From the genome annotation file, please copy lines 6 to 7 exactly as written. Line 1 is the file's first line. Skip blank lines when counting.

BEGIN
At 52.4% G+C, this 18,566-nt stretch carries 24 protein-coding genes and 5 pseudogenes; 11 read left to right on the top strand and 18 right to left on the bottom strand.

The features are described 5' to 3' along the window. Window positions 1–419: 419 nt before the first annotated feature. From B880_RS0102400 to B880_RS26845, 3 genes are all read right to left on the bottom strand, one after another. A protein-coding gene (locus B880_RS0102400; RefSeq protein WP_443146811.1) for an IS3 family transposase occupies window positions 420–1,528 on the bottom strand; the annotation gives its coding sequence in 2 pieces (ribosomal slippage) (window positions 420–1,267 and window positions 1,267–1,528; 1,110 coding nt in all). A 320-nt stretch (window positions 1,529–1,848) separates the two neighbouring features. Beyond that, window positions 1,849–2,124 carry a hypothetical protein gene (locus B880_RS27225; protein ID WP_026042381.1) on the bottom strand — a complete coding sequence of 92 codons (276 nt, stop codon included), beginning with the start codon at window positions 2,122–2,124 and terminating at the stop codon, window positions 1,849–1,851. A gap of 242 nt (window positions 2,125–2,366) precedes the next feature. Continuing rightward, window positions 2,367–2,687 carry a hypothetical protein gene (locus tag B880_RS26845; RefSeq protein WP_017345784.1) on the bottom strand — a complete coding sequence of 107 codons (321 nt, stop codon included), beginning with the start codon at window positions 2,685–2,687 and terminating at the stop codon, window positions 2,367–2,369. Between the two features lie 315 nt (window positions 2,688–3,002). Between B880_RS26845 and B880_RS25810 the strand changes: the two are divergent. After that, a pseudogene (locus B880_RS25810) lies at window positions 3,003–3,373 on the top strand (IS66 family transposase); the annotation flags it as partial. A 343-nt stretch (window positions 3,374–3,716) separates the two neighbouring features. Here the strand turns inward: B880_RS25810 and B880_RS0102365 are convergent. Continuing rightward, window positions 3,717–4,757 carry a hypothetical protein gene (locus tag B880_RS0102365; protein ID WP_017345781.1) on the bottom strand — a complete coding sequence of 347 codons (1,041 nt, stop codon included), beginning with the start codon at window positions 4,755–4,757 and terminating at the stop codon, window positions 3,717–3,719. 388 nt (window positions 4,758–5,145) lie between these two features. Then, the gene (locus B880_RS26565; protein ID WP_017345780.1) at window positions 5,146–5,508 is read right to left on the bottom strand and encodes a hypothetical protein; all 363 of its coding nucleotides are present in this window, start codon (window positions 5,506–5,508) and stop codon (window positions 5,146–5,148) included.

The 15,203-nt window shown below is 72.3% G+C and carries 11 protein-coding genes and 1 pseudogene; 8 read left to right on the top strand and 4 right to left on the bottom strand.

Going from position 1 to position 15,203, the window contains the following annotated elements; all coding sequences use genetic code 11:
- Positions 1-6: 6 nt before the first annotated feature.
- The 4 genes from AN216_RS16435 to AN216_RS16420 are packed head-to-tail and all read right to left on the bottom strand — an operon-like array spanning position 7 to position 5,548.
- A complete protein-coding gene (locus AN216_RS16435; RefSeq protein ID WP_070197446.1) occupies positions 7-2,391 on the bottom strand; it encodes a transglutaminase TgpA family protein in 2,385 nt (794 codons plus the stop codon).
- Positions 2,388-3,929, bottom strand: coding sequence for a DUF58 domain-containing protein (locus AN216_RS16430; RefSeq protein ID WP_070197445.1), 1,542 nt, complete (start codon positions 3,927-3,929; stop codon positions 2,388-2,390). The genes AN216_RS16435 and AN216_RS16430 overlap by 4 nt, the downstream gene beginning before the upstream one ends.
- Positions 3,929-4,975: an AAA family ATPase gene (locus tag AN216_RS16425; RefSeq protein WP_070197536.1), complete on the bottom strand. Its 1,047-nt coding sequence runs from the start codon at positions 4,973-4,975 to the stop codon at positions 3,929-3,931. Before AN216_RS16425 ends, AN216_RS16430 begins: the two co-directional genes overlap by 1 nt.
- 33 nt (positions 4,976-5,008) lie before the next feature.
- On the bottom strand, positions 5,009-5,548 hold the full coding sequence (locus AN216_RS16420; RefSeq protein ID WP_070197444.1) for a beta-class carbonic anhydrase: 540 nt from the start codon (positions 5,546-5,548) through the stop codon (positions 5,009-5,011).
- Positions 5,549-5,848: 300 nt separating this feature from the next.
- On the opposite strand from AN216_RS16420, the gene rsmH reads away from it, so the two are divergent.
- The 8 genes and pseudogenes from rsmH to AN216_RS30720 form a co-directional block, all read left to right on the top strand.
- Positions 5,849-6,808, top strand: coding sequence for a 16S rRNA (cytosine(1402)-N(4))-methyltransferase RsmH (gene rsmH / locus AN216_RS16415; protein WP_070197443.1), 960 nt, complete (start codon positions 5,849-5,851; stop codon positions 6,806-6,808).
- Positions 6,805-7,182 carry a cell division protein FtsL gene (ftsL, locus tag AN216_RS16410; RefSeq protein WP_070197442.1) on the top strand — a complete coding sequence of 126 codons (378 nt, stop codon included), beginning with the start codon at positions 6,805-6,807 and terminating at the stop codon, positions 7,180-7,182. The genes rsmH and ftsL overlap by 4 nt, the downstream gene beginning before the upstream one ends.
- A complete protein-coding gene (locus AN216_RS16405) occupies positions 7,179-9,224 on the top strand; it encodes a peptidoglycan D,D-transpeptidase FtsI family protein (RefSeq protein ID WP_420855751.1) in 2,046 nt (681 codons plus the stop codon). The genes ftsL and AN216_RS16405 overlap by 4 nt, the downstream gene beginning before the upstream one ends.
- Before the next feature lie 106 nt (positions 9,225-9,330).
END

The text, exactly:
- The 4 genes from AN216_RS16435 to AN216_RS16420 are packed head-to-tail and all read right to left on the bottom strand — an operon-like array spanning position 7 to position 5,548.
- A complete protein-coding gene (locus AN216_RS16435; RefSeq protein ID WP_070197446.1) occupies positions 7-2,391 on the bottom strand; it encodes a transglutaminase TgpA family protein in 2,385 nt (794 codons plus the stop codon).